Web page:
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Hawkeye Episode 3 Review – IGN

This review contains spoilers for episode 3 of Marvel’s Hawkeye, ‘Echoes’, now available to view on Disney+. To remind yourself of where we left off, check out our spoiler-free review of Hawkeye episodes 1 and 2.

The dynamic between Clint Barton and Kate Bishop was always going to be Hawkeye’s linchpin, and its third episode offers a fully convincing argument that the show’s creative team knows exactly what they are doing with the duo beyond introductions. Stripped of almost any baggage, this is an episode in which the pair are in almost every scene and shot, convincingly pushing forward and building up their partnership.

Largely focused on Kate and Clint’s feud with the Tracksuit Mafia, this episode treats us to an action sequence that makes Hawkeye seem genuinely, unironically cool. An indoor battle with goons showcases his archery skills in a much more deliberate fashion than any Avengers film ever has, with fantastic trick shots that get to be the headliner rather than a warm up for Iron Man’s repulsors or Thor’s lightning strikes. This fight flows into a car chase, starting with a brilliant one-shot sequence that builds tension as Kate prepares to play shotgun, and concluding with an inspired use of Pym particles. Directors Bert and Bertie instantly prove themselves among the MCU’s best action visionaries with this sequence, and it’s no surprise that the chase and its use of fun special arrows was such a prominent part of Hawkeye’s marketing.

Who’s Who in Marvel’s Hawkeye on Disney Plus

Bringing out the cool in Clint fits into Hawkeye’s central goal of having Kate push and prod him into a more prominent, heroic position. This week’s slice of superhero glow-up is neatly capped with a conversation in which Kate reveals a Hawkeye costume design for Clint. It is, of course, the daft purple design from the comics. It’s a funny Easter egg, but one that further highlights Kate’s naivety about the dangers of superheroics. Clint juxtaposes this moment with more serious concerns. This isn’t a fun ride, he warns: costumes come with a price, both physical and emotional. This is far from a new idea for Marvel, and will need more development for this side of Hawkeye to ring true, but it helps build a more serious tone that keeps the drama in check under its Christmas wrapping paper made of quips and festive needle drops.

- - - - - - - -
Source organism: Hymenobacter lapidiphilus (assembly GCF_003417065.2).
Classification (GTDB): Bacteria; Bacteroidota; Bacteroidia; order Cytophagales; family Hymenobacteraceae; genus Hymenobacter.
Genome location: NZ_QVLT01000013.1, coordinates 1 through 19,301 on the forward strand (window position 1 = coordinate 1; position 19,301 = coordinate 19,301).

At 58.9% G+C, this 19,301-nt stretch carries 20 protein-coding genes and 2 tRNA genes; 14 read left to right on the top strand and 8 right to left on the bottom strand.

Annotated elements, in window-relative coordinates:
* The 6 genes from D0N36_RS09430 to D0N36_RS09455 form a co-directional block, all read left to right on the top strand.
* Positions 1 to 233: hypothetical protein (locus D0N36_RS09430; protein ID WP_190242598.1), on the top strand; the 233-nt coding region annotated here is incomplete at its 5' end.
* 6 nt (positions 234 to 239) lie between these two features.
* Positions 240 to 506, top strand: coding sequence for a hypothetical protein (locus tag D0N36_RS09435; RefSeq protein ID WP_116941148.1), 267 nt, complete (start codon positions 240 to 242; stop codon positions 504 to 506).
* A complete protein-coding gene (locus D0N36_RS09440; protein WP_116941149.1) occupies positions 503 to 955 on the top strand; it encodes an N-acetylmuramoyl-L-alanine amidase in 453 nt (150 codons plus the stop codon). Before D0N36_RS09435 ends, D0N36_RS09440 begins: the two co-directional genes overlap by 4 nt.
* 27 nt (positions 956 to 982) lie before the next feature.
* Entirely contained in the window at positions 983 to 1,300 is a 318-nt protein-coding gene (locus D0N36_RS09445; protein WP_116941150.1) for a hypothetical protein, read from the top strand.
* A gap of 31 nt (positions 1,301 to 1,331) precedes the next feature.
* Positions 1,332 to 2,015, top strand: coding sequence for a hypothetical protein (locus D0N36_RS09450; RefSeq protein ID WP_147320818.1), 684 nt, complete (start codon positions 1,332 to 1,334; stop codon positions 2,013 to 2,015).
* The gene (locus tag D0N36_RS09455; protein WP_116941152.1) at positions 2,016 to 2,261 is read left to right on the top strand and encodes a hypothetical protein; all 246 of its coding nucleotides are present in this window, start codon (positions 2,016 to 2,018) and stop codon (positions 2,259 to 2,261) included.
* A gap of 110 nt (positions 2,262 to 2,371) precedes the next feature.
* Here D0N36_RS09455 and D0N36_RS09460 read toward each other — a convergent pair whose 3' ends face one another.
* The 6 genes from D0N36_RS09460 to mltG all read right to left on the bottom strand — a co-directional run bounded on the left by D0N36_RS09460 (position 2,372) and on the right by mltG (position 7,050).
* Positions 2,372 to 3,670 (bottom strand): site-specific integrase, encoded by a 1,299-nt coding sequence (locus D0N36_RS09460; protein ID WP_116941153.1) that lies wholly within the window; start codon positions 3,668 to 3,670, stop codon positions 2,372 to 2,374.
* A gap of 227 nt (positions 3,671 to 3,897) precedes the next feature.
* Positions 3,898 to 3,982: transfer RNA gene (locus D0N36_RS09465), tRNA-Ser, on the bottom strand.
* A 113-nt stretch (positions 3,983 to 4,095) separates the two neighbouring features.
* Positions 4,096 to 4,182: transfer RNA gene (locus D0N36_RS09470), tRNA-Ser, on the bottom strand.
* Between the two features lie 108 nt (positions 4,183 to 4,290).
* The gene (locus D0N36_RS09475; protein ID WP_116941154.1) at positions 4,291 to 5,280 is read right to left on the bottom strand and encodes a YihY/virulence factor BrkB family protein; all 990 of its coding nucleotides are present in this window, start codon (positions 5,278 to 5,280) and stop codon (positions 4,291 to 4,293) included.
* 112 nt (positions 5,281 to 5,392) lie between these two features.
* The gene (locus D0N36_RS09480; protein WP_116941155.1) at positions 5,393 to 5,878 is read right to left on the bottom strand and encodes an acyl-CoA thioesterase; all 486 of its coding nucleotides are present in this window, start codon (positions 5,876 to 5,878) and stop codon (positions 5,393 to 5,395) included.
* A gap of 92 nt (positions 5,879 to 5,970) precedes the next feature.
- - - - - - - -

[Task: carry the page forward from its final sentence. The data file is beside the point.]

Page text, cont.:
Further dramatic heft is built with the introduction of Alaqua Cox’s Maya Lopez, a deaf member of the Tracksuit Mafia. Deafness is a major topic this week, with the opening chronicling Maya’s soundless childhood, and Clint navigating the world without sound for a good portion of the episode. Writers Katie Mathewson and Tanner Bean use these sequences to briefly highlight a number of real-world topics, such as how those around Maya refuse to learn sign language, and differing opinions on hearing aids among the deaf community. While these topics so far don’t drill down deep, it does ensure deafness is more than just a passing mention. Marvel also deserves kudos for casting Cox, who is deaf, and thus bringing authenticity and representation to this aspect of Hawkeye’s story.

Maya herself brings some raw anger to the otherwise goofy Tracksuit Mafia, and makes them a more genuine threat. Her dead dad motivation may be comic book 101, but the sympathetic direction of her scenes promises that Hawkeye wants to add complexity and ambiguity to its villains. Hopefully this will be navigated with a more steady hand than that used for The Falcon and The Winter Soldier’s Flag Smashers, who never successfully rose above terrorist tropes.

While Maya could be built into a fascinating anti-hero, right now it’s her superior that casts the most intriguing shadow over the series. Hawkeye wastes no time in revealing that Maya is not the leader of the Tracksuit Mafia, and that a mysterious “Uncle” rules over the group. Quite who that Uncle is remains to be seen, but internet rumours have certainly been flowing. Regardless, it’s a storyline that seems destined to end in the reveal of another major Marvel villain. Such foreshadowing in an MCU project is never going to lead to an original character, after all.

Talking of comic book villains, very little time is dedicated to Jack and Kate’s family murder mystery. That’s a mercy, considering how dull it could be in the premiere, and its exclusion means Hawkeye’s zippy tone is continuous throughout the whole episode. While the storyline does get its five minutes at the very end, having Jack pull the Ronin sword out on Clint instantly makes him a more interesting threat. If Jack knows about Clint’s other superhero life, this secondary plot could neatly tie into Hawkeye’s commentary on the dangers of costumes and the positives of being an invisible, boring Avenger.

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